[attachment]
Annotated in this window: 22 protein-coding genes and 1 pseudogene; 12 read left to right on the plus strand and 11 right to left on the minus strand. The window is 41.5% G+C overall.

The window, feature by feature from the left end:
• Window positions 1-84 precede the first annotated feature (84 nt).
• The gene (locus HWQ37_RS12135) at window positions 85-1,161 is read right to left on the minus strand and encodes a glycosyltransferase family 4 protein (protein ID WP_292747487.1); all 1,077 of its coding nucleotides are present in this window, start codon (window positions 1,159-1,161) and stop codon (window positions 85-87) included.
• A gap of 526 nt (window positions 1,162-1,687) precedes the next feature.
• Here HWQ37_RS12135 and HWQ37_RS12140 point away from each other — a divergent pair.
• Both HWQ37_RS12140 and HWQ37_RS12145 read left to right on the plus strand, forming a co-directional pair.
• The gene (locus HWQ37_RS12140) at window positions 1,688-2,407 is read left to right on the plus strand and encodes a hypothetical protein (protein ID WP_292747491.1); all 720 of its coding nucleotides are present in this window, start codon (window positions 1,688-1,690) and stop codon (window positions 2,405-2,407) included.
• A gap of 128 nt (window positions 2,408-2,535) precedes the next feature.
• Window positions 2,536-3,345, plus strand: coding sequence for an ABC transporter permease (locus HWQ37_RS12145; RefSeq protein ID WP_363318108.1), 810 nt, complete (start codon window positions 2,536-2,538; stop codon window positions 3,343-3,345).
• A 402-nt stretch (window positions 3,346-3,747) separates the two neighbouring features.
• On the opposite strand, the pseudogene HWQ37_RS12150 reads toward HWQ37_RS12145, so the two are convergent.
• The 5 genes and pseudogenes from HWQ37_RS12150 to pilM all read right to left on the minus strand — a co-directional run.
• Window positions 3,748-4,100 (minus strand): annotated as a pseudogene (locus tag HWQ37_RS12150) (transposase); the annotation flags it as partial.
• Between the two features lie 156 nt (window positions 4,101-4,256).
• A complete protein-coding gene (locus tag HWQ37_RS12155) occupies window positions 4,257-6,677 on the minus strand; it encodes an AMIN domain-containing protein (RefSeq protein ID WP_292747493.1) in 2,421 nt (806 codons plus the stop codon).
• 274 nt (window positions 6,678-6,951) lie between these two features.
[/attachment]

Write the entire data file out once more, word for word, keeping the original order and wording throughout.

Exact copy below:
Annotated in this window: 22 protein-coding genes and 1 pseudogene; 12 read left to right on the plus strand and 11 right to left on the minus strand. The window is 41.5% G+C overall.

The window, feature by feature from the left end:
• Window positions 1-84 precede the first annotated feature (84 nt).
• The gene (locus HWQ37_RS12135) at window positions 85-1,161 is read right to left on the minus strand and encodes a glycosyltransferase family 4 protein (protein ID WP_292747487.1); all 1,077 of its coding nucleotides are present in this window, start codon (window positions 1,159-1,161) and stop codon (window positions 85-87) included.
• A gap of 526 nt (window positions 1,162-1,687) precedes the next feature.
• Here HWQ37_RS12135 and HWQ37_RS12140 point away from each other — a divergent pair.
• Both HWQ37_RS12140 and HWQ37_RS12145 read left to right on the plus strand, forming a co-directional pair.
• The gene (locus HWQ37_RS12140) at window positions 1,688-2,407 is read left to right on the plus strand and encodes a hypothetical protein (protein ID WP_292747491.1); all 720 of its coding nucleotides are present in this window, start codon (window positions 1,688-1,690) and stop codon (window positions 2,405-2,407) included.
• A gap of 128 nt (window positions 2,408-2,535) precedes the next feature.
• Window positions 2,536-3,345, plus strand: coding sequence for an ABC transporter permease (locus HWQ37_RS12145; RefSeq protein ID WP_363318108.1), 810 nt, complete (start codon window positions 2,536-2,538; stop codon window positions 3,343-3,345).
• A 402-nt stretch (window positions 3,346-3,747) separates the two neighbouring features.
• On the opposite strand, the pseudogene HWQ37_RS12150 reads toward HWQ37_RS12145, so the two are convergent.
• The 5 genes and pseudogenes from HWQ37_RS12150 to pilM all read right to left on the minus strand — a co-directional run.
• Window positions 3,748-4,100 (minus strand): annotated as a pseudogene (locus tag HWQ37_RS12150) (transposase); the annotation flags it as partial.
• Between the two features lie 156 nt (window positions 4,101-4,256).
• A complete protein-coding gene (locus tag HWQ37_RS12155) occupies window positions 4,257-6,677 on the minus strand; it encodes an AMIN domain-containing protein (RefSeq protein ID WP_292747493.1) in 2,421 nt (806 codons plus the stop codon).
• 274 nt (window positions 6,678-6,951) lie between these two features.